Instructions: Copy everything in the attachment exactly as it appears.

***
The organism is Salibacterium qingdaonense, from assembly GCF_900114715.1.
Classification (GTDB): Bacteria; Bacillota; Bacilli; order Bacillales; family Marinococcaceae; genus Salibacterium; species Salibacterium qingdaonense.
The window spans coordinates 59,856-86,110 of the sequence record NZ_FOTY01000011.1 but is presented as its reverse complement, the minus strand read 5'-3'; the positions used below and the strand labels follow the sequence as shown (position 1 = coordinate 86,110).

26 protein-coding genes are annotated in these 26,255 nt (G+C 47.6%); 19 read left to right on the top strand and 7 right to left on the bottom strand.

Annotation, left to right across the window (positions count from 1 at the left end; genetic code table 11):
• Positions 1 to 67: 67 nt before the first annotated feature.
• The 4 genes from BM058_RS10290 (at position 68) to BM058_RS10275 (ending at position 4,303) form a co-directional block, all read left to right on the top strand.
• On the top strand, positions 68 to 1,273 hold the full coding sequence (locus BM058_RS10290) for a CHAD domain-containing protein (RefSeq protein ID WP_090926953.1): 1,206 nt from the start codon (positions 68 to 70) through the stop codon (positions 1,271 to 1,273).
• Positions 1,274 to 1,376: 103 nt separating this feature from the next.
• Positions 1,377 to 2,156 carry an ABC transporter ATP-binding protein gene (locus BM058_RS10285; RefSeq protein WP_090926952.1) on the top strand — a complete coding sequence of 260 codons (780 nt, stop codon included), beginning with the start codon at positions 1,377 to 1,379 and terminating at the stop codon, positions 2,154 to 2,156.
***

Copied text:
The organism is Salibacterium qingdaonense, from assembly GCF_900114715.1.
Classification (GTDB): Bacteria; Bacillota; Bacilli; order Bacillales; family Marinococcaceae; genus Salibacterium; species Salibacterium qingdaonense.
The window spans coordinates 59,856-86,110 of the sequence record NZ_FOTY01000011.1 but is presented as its reverse complement, the minus strand read 5'-3'; the positions used below and the strand labels follow the sequence as shown (position 1 = coordinate 86,110).

26 protein-coding genes are annotated in these 26,255 nt (G+C 47.6%); 19 read left to right on the top strand and 7 right to left on the bottom strand.

Annotation, left to right across the window (positions count from 1 at the left end; genetic code table 11):
• Positions 1 to 67: 67 nt before the first annotated feature.
• The 4 genes from BM058_RS10290 (at position 68) to BM058_RS10275 (ending at position 4,303) form a co-directional block, all read left to right on the top strand.
• On the top strand, positions 68 to 1,273 hold the full coding sequence (locus BM058_RS10290) for a CHAD domain-containing protein (RefSeq protein ID WP_090926953.1): 1,206 nt from the start codon (positions 68 to 70) through the stop codon (positions 1,271 to 1,273).
• Positions 1,274 to 1,376: 103 nt separating this feature from the next.
• Positions 1,377 to 2,156 carry an ABC transporter ATP-binding protein gene (locus BM058_RS10285; RefSeq protein WP_090926952.1) on the top strand — a complete coding sequence of 260 codons (780 nt, stop codon included), beginning with the start codon at positions 1,377 to 1,379 and terminating at the stop codon, positions 2,154 to 2,156.